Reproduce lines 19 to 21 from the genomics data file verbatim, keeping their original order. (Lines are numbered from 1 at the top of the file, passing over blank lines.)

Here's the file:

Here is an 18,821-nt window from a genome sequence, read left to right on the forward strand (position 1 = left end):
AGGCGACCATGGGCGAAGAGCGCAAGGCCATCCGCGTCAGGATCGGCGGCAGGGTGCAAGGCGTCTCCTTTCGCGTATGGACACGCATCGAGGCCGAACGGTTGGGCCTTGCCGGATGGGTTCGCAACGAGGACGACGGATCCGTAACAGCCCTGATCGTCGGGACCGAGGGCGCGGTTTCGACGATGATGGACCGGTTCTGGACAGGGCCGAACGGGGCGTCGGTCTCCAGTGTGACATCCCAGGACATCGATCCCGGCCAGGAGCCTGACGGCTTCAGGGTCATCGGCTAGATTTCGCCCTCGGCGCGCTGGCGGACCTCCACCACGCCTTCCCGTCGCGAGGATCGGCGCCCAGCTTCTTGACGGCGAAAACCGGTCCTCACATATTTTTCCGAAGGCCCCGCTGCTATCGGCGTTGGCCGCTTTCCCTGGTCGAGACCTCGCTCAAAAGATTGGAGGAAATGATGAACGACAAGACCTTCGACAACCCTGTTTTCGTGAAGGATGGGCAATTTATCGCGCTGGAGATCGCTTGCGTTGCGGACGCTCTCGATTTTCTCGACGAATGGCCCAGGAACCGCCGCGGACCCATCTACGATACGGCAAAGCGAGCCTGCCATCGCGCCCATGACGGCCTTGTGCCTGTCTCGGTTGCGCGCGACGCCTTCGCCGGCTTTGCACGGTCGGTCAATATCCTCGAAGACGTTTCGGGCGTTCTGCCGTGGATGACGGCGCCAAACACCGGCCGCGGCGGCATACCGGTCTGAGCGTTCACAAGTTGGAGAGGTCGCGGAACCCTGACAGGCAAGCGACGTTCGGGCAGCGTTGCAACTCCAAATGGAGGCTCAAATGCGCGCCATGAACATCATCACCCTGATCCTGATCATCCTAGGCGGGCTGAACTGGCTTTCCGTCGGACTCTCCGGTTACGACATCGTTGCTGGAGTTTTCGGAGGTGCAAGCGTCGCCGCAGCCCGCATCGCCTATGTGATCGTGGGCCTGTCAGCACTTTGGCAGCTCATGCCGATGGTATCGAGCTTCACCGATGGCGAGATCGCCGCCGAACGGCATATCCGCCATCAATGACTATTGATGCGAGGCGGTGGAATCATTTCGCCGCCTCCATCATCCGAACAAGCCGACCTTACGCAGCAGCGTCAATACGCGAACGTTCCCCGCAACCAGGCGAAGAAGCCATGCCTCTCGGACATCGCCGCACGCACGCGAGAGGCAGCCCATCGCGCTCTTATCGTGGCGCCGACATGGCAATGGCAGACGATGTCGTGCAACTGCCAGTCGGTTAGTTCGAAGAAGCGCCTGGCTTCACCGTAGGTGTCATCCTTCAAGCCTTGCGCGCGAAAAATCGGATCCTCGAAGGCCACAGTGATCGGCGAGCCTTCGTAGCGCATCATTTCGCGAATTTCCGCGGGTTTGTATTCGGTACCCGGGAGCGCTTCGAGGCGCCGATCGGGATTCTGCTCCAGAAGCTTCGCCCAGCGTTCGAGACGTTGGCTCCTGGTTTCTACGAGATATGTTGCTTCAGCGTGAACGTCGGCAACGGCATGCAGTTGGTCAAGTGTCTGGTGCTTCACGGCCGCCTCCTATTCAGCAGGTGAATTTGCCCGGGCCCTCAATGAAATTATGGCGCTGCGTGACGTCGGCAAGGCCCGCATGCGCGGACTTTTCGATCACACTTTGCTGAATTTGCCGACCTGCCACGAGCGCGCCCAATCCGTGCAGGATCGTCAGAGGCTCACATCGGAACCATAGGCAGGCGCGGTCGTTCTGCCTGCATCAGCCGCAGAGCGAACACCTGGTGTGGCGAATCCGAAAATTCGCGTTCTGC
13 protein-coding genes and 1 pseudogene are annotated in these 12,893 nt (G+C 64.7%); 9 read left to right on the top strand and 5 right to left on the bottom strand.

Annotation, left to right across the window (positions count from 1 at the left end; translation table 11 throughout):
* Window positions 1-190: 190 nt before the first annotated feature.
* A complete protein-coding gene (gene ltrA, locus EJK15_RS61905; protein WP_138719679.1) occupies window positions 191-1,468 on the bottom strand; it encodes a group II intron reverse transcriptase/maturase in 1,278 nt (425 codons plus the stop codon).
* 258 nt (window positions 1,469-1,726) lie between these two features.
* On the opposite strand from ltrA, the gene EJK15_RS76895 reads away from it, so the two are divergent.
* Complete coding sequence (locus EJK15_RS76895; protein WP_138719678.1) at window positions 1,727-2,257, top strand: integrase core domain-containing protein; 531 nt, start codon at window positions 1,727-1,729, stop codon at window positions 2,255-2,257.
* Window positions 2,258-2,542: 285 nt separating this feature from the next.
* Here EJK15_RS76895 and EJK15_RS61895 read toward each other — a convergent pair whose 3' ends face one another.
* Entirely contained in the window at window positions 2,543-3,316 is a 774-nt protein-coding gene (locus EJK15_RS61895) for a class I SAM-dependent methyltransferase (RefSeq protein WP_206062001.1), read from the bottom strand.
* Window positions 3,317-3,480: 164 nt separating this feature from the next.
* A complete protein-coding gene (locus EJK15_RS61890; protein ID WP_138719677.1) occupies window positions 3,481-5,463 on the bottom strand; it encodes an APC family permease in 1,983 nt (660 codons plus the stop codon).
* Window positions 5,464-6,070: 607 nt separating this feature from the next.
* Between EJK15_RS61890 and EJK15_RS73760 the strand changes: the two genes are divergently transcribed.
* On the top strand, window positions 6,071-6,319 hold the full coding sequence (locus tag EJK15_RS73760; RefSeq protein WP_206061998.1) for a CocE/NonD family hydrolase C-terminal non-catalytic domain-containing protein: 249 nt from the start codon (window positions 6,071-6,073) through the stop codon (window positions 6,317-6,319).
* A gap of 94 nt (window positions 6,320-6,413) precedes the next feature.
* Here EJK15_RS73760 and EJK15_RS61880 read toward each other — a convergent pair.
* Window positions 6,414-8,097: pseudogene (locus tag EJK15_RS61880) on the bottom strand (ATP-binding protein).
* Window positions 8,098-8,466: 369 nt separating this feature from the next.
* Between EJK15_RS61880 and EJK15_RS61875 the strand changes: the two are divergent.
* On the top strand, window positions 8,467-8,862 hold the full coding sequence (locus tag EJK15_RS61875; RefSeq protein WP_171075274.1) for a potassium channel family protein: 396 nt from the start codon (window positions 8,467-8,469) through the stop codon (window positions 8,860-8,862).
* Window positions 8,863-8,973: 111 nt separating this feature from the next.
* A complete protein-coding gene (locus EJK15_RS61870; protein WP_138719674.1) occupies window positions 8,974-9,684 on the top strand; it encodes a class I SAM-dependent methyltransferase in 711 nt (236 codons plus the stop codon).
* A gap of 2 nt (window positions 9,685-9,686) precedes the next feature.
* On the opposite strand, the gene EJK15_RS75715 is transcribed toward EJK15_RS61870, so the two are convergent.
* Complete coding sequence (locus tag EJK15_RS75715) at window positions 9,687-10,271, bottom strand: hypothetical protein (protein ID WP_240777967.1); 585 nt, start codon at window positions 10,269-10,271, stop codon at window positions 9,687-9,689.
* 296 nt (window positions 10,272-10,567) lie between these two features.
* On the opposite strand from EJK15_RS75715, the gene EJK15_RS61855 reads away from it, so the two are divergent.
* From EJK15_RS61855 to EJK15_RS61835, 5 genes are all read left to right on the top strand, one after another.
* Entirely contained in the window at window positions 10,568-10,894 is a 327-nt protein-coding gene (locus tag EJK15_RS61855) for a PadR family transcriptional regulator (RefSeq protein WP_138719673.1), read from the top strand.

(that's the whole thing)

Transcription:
* Here EJK15_RS73760 and EJK15_RS61880 read toward each other — a convergent pair.
* Window positions 6,414-8,097: pseudogene (locus tag EJK15_RS61880) on the bottom strand (ATP-binding protein).
* Window positions 8,098-8,466: 369 nt separating this feature from the next.